One third (33.5 % or 3.6 million) of all agricultural holdings in the EU-28 were in Romania (see Figure 1). These holdings can be characterised as being small; three quarters of them were under 2.0 hectares in size. Just over one fifth of the EU-28’s holdings were in Italy (9.3 %) and Poland (13.2 %) and these too can be characterised as being small (on average, under 12.0 hectares in size). However, there were a number of EU Member States where larger farms were more typical; a majority of farms in Belgium (54.2 %) Germany (55.0 %), Denmark (55.5 %), France (57.2 %), Ireland (57.3 %), the United Kingdom (61.3 %), Finland (62.4 %) and Luxembourg (66.3 %) were larger than 20 hectares. Indeed, the average size of an agricultural holding in the United Kingdom (93.5 hectares) was a little under six times as high as the EU-28 average in 2013, and the average size of holdings in the Czech Republic was even higher (133.0 hectares) as a result of a small number of very large farms.
This contrast was also reflected in the economic size of holdings. Of the 10.8 million agricultural holdings in the EU-28 in 2013, 4.4 million holdings (40.2 %) had a standard output below EUR 2 000 and were responsible for only 1.0 % of total agricultural economic output in 2013. In contrast, the 2.4 % of holdings that had a standard output in excess of EUR 250 000 accounted for more than half (51.7 %) of all agricultural economic output (see Tables 4 and 5).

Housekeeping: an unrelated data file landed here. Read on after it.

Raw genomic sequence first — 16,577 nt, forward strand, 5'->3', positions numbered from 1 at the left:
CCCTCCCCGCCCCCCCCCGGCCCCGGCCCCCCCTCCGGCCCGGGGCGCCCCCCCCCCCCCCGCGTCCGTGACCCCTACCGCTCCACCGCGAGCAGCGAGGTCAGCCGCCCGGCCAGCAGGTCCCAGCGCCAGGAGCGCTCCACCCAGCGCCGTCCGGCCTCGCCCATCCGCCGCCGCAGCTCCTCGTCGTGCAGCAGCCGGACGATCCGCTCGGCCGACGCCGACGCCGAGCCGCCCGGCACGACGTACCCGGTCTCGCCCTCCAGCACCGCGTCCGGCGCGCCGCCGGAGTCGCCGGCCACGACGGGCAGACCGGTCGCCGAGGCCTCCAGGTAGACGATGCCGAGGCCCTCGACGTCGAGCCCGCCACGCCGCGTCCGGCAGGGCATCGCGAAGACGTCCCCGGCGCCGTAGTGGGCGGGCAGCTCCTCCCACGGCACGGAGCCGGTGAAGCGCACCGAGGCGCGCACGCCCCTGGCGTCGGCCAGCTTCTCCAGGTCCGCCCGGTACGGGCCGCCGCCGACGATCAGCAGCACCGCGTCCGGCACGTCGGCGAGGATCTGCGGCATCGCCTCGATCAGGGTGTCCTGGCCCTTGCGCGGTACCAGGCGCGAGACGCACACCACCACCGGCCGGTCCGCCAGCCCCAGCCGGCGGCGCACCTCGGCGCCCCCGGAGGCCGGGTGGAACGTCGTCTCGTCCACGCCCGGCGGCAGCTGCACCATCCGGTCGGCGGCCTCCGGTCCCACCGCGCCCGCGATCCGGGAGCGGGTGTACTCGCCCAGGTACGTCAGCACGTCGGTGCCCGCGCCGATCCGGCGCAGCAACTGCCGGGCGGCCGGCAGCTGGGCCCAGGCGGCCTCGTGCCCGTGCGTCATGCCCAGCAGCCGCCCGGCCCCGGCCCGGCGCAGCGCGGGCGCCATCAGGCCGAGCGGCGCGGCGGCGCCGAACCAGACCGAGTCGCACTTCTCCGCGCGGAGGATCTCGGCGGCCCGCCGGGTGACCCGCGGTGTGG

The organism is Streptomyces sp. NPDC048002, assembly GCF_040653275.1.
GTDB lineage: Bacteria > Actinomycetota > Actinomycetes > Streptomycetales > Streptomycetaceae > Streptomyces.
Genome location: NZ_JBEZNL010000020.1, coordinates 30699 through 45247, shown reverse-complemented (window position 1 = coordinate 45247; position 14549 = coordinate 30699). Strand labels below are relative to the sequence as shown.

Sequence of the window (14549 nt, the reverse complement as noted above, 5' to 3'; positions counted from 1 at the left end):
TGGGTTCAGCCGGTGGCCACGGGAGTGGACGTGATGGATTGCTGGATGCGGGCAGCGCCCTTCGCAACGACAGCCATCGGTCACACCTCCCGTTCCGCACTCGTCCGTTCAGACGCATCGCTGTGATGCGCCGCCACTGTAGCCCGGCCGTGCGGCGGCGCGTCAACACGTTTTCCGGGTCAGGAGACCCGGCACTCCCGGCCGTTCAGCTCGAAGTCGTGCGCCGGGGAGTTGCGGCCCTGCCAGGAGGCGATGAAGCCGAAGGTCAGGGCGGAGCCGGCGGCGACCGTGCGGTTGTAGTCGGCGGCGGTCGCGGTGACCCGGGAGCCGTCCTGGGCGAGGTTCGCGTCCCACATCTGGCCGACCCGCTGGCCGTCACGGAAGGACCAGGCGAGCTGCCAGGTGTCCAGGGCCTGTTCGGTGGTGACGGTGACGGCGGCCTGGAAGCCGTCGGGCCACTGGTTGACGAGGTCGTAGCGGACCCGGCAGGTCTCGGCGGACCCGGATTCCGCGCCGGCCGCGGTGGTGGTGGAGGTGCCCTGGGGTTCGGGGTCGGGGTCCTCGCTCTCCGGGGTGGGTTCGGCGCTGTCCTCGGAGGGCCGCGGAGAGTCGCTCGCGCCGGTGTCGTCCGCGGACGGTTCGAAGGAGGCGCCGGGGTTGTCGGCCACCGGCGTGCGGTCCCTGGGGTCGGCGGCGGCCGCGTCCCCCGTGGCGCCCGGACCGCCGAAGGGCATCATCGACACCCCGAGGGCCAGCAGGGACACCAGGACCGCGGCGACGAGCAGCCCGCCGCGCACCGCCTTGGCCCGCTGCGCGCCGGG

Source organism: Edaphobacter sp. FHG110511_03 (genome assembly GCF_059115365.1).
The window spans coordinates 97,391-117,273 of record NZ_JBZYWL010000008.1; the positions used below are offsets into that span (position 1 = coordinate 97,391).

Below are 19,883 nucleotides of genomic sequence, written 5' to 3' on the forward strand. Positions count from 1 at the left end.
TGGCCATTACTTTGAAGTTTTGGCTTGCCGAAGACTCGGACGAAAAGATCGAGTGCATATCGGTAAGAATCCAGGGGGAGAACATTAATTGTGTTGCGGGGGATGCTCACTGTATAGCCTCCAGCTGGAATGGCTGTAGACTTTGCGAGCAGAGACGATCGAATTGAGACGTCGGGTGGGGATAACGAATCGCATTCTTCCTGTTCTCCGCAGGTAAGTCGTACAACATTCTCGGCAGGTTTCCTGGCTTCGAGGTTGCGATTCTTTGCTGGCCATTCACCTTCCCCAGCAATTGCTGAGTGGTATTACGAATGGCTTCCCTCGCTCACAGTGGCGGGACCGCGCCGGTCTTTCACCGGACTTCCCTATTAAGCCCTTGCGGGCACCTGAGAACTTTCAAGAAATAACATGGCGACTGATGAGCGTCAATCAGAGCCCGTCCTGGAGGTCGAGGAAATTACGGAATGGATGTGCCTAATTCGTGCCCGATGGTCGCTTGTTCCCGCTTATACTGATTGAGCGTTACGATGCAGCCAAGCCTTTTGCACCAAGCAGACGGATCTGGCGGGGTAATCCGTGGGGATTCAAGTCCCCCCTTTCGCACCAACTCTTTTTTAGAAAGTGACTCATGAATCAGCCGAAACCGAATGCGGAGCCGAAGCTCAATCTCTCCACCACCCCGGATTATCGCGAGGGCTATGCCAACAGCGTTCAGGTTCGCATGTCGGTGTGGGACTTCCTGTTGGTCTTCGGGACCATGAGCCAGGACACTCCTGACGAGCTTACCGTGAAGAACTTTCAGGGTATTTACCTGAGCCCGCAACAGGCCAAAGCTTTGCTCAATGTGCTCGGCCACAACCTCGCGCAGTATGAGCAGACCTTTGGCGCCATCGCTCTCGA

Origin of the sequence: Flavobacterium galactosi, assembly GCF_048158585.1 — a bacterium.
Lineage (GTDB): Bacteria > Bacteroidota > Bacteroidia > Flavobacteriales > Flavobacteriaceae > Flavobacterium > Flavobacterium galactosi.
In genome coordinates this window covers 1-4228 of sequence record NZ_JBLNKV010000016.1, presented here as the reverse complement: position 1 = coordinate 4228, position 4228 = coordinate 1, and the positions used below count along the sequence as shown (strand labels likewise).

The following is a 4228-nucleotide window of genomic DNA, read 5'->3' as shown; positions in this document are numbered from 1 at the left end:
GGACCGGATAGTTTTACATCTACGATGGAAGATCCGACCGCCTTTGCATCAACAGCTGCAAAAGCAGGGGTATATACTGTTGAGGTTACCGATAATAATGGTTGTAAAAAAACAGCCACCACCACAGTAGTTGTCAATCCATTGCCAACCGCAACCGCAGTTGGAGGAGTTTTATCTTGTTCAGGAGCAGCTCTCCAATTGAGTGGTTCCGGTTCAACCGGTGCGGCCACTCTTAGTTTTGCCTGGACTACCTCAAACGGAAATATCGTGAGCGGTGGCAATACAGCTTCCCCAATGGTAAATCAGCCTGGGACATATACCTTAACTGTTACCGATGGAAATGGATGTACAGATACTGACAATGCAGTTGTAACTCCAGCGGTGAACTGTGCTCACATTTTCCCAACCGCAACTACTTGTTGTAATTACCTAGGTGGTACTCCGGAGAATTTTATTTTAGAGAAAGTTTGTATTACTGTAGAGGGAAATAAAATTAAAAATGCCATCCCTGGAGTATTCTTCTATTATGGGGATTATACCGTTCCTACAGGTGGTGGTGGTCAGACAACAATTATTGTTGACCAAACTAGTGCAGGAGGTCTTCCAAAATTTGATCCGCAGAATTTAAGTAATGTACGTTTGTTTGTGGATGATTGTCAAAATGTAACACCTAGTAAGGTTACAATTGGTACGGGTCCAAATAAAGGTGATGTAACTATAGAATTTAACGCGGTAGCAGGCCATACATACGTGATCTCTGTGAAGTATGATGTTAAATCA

Agricultural land use
59.8 % of the utilised agricultural area in the EU-28 was used as arable land
Close to half of all the land used in agriculture across the EU-28 was located in just four EU Member States: France (15.9 % of the EU-28 total), Spain (13.4 %), the United Kingdom (9.8 %) and Germany (9.6 %). Approximately one quarter (22.7 %) was cultivated in Poland, Romania and Italy together. The other 21 EU Member States farmed 28.6 % of the EU-28’s utilised agricultural area and accounted for at most 3 % each (see Figure 2).